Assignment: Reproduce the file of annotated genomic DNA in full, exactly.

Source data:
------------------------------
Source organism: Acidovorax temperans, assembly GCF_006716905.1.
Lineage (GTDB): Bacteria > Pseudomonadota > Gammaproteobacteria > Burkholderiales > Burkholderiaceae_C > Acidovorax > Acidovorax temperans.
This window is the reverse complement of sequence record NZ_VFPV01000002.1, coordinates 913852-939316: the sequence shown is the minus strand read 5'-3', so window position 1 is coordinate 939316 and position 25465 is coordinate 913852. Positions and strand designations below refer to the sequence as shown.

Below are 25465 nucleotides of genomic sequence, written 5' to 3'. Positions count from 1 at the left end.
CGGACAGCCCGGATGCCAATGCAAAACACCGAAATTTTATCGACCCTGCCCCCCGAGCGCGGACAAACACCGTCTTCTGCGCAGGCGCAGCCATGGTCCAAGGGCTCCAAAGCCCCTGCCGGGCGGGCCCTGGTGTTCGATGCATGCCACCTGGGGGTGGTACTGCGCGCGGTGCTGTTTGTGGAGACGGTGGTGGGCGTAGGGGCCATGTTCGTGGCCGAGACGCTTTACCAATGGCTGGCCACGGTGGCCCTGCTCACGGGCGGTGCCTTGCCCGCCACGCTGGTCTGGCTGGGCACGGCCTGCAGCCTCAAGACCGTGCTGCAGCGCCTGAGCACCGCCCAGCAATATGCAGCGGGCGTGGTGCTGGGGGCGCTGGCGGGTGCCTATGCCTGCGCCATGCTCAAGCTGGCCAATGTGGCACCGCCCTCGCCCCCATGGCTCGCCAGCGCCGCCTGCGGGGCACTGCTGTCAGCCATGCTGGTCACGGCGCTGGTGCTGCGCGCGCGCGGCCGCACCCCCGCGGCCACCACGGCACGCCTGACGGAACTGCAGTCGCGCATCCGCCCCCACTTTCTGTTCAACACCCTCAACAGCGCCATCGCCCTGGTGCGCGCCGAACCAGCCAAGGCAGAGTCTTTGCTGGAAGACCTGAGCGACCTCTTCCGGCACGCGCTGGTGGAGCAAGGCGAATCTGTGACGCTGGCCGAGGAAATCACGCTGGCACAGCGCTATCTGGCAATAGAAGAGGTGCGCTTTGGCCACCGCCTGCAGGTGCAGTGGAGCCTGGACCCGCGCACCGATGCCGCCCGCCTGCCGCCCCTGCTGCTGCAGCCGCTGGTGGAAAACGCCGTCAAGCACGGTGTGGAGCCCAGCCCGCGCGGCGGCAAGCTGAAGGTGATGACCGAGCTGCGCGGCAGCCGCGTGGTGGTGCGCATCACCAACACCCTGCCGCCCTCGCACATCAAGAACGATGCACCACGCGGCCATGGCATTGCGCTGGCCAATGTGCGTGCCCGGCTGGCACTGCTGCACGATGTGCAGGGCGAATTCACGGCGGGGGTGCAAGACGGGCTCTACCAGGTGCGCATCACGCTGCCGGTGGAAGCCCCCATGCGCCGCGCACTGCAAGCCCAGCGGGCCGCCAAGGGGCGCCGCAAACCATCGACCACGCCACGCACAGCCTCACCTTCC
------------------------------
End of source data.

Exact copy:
Source organism: Acidovorax temperans, assembly GCF_006716905.1.
Lineage (GTDB): Bacteria > Pseudomonadota > Gammaproteobacteria > Burkholderiales > Burkholderiaceae_C > Acidovorax > Acidovorax temperans.
This window is the reverse complement of sequence record NZ_VFPV01000002.1, coordinates 913852-939316: the sequence shown is the minus strand read 5'-3', so window position 1 is coordinate 939316 and position 25465 is coordinate 913852. Positions and strand designations below refer to the sequence as shown.

Below are 25465 nucleotides of genomic sequence, written 5' to 3'. Positions count from 1 at the left end.
CGGACAGCCCGGATGCCAATGCAAAACACCGAAATTTTATCGACCCTGCCCCCCGAGCGCGGACAAACACCGTCTTCTGCGCAGGCGCAGCCATGGTCCAAGGGCTCCAAAGCCCCTGCCGGGCGGGCCCTGGTGTTCGATGCATGCCACCTGGGGGTGGTACTGCGCGCGGTGCTGTTTGTGGAGACGGTGGTGGGCGTAGGGGCCATGTTCGTGGCCGAGACGCTTTACCAATGGCTGGCCACGGTGGCCCTGCTCACGGGCGGTGCCTTGCCCGCCACGCTGGTCTGGCTGGGCACGGCCTGCAGCCTCAAGACCGTGCTGCAGCGCCTGAGCACCGCCCAGCAATATGCAGCGGGCGTGGTGCTGGGGGCGCTGGCGGGTGCCTATGCCTGCGCCATGCTCAAGCTGGCCAATGTGGCACCGCCCTCGCCCCCATGGCTCGCCAGCGCCGCCTGCGGGGCACTGCTGTCAGCCATGCTGGTCACGGCGCTGGTGCTGCGCGCGCGCGGCCGCACCCCCGCGGCCACCACGGCACGCCTGACGGAACTGCAGTCGCGCATCCGCCCCCACTTTCTGTTCAACACCCTCAACAGCGCCATCGCCCTGGTGCGCGCCGAACCAGCCAAGGCAGAGTCTTTGCTGGAAGACCTGAGCGACCTCTTCCGGCACGCGCTGGTGGAGCAAGGCGAATCTGTGACGCTGGCCGAGGAAATCACGCTGGCACAGCGCTATCTGGCAATAGAAGAGGTGCGCTTTGGCCACCGCCTGCAGGTGCAGTGGAGCCTGGACCCGCGCACCGATGCCGCCCGCCTGCCGCCCCTGCTGCTGCAGCCGCTGGTGGAAAACGCCGTCAAGCACGGTGTGGAGCCCAGCCCGCGCGGCGGCAAGCTGAAGGTGATGACCGAGCTGCGCGGCAGCCGCGTGGTGGTGCGCATCACCAACACCCTGCCGCCCTCGCACATCAAGAACGATGCACCACGCGGCCATGGCATTGCGCTGGCCAATGTGCGTGCCCGGCTGGCACTGCTGCACGATGTGCAGGGCGAATTCACGGCGGGGGTGCAAGACGGGCTCTACCAGGTGCGCATCACGCTGCCGGTGGAAGCCCCCATGCGCCGCGCACTGCAAGCCCAGCGGGCCGCCAAGGGGCGCCGCAAACCATCGACCACGCCACGCACAGCCTCACCTTCC